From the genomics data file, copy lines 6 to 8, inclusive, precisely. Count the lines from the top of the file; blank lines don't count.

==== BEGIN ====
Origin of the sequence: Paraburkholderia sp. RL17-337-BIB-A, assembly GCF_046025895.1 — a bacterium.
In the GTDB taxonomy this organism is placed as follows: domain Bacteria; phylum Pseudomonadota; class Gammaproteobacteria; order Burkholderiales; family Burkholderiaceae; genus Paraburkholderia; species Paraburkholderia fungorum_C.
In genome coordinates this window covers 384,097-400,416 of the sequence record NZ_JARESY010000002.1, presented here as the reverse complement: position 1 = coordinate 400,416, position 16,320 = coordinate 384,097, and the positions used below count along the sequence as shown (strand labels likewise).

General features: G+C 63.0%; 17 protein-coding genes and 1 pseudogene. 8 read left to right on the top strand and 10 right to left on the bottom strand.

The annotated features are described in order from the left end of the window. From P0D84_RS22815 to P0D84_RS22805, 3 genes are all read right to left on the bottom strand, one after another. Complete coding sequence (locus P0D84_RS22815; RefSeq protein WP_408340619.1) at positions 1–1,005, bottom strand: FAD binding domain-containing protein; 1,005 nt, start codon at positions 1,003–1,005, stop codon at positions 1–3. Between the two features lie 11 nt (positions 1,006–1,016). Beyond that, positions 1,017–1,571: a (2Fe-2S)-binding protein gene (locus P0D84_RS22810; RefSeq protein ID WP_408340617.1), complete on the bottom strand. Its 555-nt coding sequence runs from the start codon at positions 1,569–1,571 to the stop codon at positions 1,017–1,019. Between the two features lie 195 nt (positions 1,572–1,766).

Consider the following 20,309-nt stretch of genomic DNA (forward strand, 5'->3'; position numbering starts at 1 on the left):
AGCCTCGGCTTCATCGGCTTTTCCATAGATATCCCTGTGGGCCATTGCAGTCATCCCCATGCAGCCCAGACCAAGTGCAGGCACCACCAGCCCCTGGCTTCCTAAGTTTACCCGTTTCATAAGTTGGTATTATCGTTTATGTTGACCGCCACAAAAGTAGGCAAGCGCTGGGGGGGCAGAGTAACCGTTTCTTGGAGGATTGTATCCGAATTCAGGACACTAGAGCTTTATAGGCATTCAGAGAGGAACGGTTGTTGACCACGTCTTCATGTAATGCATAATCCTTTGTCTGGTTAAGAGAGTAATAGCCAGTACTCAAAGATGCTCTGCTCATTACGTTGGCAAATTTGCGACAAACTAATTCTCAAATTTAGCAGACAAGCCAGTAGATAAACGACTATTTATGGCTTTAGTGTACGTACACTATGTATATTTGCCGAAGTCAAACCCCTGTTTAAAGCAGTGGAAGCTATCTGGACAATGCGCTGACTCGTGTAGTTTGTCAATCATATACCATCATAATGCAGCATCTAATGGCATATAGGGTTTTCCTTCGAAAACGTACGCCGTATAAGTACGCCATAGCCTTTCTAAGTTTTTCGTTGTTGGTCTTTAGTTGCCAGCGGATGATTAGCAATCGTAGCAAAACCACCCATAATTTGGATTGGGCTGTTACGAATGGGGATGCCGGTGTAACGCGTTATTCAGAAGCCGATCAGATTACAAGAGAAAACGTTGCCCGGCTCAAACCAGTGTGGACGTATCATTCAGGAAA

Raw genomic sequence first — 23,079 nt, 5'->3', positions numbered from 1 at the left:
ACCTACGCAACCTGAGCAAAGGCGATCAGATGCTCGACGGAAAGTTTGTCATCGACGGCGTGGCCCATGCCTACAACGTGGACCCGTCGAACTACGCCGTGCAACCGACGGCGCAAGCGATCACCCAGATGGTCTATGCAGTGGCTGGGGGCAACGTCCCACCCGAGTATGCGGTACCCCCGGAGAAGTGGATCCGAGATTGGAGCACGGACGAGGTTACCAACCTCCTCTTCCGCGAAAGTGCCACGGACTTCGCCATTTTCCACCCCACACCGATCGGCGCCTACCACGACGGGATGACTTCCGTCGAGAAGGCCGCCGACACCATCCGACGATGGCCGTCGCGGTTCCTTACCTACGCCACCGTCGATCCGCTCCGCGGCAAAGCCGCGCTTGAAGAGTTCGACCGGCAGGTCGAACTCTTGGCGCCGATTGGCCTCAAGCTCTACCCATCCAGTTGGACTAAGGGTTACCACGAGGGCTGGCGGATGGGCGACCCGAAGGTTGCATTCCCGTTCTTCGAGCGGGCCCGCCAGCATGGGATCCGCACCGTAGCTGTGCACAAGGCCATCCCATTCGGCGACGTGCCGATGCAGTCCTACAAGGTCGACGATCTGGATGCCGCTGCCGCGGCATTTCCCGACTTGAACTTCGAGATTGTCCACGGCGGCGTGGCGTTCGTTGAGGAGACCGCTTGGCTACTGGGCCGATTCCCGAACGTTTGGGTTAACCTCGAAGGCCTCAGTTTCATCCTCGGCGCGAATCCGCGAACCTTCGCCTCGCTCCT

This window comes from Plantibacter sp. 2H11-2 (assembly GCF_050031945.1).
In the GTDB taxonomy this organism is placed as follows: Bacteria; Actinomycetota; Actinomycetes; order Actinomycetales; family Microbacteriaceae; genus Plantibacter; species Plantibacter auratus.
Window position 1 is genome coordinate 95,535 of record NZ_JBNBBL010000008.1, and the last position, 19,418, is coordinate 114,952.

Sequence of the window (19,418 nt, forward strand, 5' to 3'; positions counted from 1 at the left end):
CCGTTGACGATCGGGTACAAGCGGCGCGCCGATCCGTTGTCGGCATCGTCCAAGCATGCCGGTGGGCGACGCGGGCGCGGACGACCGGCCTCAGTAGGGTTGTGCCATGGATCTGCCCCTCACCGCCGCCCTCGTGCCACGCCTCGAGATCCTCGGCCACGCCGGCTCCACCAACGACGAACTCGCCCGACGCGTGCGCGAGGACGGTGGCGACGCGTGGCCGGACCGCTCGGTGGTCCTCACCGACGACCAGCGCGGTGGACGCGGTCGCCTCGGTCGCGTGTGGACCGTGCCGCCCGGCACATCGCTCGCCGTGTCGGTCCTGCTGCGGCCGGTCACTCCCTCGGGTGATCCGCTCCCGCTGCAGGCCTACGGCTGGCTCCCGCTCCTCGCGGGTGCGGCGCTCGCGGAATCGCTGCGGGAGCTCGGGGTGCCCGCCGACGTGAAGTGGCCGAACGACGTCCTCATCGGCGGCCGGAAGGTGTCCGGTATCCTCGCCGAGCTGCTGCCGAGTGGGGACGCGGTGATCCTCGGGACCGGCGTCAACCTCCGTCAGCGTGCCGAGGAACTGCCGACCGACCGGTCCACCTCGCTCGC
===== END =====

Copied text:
Consider the following 20,309-nt stretch of genomic DNA (forward strand, 5'->3'; position numbering starts at 1 on the left):
AGCCTCGGCTTCATCGGCTTTTCCATAGATATCCCTGTGGGCCATTGCAGTCATCCCCATGCAGCCCAGACCAAGTGCAGGCACCACCAGCCCCTGGCTTCCTAAGTTTACCCGTTTCATAAGTTGGTATTATCGTTTATGTTGACCGCCACAAAAGTAGGCAAGCGCTGGGGGGGCAGAGTAACCGTTTCTTGGAGGATTGTATCCGAATTCAGGACACTAGAGCTTTATAGGCATTCAGAGAGGAACGGTTGTTGACCACGTCTTCATGTAATGCATAATCCTTTGTCTGGTTAAGAGAGTAATAGCCAGTACTCAAAGATGCTCTGCTCATTACGTTGGCAAATTTGCGACAAACTAATTCTCAAATTTAGCAGACAAGCCAGTAGATAAACGACTATTTATGGCTTTAGTGTACGTACACTATGTATATTTGCCGAAGTCAAACCCCTGTTTAAAGCAGTGGAAGCTATCTGGACAATGCGCTGACTCGTGTAGTTTGTCAATCATATACCATCATAATGCAGCATCTAATGGCATATAGGGTTTTCCTTCGAAAACGTACGCCGTATAAGTACGCCATAGCCTTTCTAAGTTTTTCGTTGTTGGTCTTTAGTTGCCAGCGGATGATTAGCAATCGTAGCAAAACCACCCATAATTTGGATTGGGCTGTTACGAATGGGGATGCCGGTGTAACGCGTTATTCAGAAGCCGATCAGATTACAAGAGAAAACGTTGCCCGGCTCAAACCAGTGTGGACGTATCATTCAGGAAA

Raw genomic sequence first — 23,079 nt, 5'->3', positions numbered from 1 at the left: